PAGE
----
How To Get A Loan For Your New Business
It’s the central conundrum of starting a business. It seems that everyone, from politicians on down, ritualistically extols the virtues of the American small business owner. They are the ur-icons of star-spangled capitalism and the sturdy foundation of our national exceptionalism, sitting square alongside mom, apple pie, and the ghostly visage of Dale Earnhardt. We can’t praise them enough in the abstract.
And yet, at a time when corporate profits are reaching all-time highs and companies like Apple are sitting on more cash than they know what to do with, it remains extremely difficult for aspiring entrepreneurs to acquire the capital they need to launch and grow a new business. Indeed, despite our valorization of startup culture, the rate of new business creation in the U.S. is near its 40-year low. If the ability for anyone to create a new business is what makes America special, the powers-that-be have a funny way of demonstrating their reverence for our putative ideals.
On the ground level, there’s an undeniable logic to the reluctance of lending institutions to loan money to new business owners. After all, most new businesses fail. Entrepreneurship is inherently risky. Furthermore, many small business owners don’t have great credit. Add to this the fact that if you’re just starting out, by definition, your business won’t have 2+ years of existence in the books — a bank requirement for most business loans. How can new business owners navigate this environment to get their hands on some capital?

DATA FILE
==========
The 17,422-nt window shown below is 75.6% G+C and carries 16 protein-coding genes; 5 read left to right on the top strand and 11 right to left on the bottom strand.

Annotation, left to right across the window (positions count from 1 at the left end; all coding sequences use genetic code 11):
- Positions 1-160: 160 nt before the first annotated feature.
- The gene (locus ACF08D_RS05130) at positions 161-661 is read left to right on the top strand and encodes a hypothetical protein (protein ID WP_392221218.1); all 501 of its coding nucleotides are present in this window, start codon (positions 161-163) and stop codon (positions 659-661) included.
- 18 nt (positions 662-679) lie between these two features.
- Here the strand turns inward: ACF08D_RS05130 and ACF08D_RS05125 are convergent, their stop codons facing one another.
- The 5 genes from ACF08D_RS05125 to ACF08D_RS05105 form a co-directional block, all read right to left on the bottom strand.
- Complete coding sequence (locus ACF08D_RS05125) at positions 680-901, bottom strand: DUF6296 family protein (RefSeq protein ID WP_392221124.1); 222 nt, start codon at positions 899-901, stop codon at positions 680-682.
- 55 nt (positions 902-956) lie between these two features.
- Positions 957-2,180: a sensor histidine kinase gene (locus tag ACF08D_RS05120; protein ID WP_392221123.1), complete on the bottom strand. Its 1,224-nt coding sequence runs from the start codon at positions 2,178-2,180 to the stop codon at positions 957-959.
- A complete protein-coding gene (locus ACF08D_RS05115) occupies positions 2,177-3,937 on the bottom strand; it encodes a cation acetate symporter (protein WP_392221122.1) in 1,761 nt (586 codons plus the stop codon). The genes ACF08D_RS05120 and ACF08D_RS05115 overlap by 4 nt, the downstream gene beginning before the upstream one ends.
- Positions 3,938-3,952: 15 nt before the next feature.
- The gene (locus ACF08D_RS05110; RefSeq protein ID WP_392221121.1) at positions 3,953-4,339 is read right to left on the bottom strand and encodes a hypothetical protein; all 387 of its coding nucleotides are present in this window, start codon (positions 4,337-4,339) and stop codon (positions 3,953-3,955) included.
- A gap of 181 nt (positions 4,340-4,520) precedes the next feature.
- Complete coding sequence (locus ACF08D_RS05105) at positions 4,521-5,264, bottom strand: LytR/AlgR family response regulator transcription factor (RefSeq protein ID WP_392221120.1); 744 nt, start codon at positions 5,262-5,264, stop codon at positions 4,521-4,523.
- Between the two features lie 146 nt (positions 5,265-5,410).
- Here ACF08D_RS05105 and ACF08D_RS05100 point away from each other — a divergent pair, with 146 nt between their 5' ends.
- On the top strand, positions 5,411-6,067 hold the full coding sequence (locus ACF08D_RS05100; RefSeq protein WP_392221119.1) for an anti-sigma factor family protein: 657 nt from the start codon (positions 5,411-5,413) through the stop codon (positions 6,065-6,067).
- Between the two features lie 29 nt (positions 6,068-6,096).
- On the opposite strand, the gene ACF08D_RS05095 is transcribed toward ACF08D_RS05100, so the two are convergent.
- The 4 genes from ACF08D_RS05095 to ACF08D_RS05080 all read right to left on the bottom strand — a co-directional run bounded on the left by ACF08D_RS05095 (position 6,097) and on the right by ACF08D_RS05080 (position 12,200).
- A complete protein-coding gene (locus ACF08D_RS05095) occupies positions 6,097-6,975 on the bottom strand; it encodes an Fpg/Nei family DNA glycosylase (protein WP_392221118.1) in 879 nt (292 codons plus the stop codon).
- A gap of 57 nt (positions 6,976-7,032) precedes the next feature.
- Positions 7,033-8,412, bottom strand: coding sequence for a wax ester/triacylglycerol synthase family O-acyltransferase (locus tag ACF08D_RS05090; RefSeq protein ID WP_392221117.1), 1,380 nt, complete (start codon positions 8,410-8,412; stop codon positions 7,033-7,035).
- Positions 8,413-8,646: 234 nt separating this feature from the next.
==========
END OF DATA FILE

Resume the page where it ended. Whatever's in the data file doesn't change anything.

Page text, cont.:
Read on to discover the means by which you can give legs to your startup business.
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Friends & Family
I realize that this suggestion reeks of privilege. Most people in America — those from historically disadvantaged communities in particular — simply don’t have access to the same resources within their personal and family networks as do those from wealthier precincts. But if wealth does exist within your family or your circle of friends and you’re not too squeamish about the obvious perils of mixing business with your personal life, you might want to give it a shot. Just make sure to communicate your business plans and make them aware of the risks. Things might get awkward if your business goes south, but at least Aunt Dorothy is less likely than a bank to repossess your car!
(Obviously, I’m making assumptions about your aunt. For all I know, Dorothy’s a real hard-ass)
Personal Loans For Business
If your business is less than two years old, good luck getting a business loan. However, have you considered taking out a personal loan and using it to cover business expenses?
Your eligibility for a personal loan is based on your personal credit-worthiness and not that of your business. This is obviously good if your business is just getting started, but you will need to have good credit and a decent income, and you’ll be limited to borrowing $35K-$50K. On the plus side, personal loans are typically unsecured, meaning you won’t have to put up collateral. The lender can still take legal action against you if you don’t pay back the loan, but you won’t go outside to find your car being towed from your driveway by some goon.
If this option suits your circumstances, check out our guide to using personal loans for business purposes. And if you’re looking for an online personal loan vendor, here are some options for you to consider.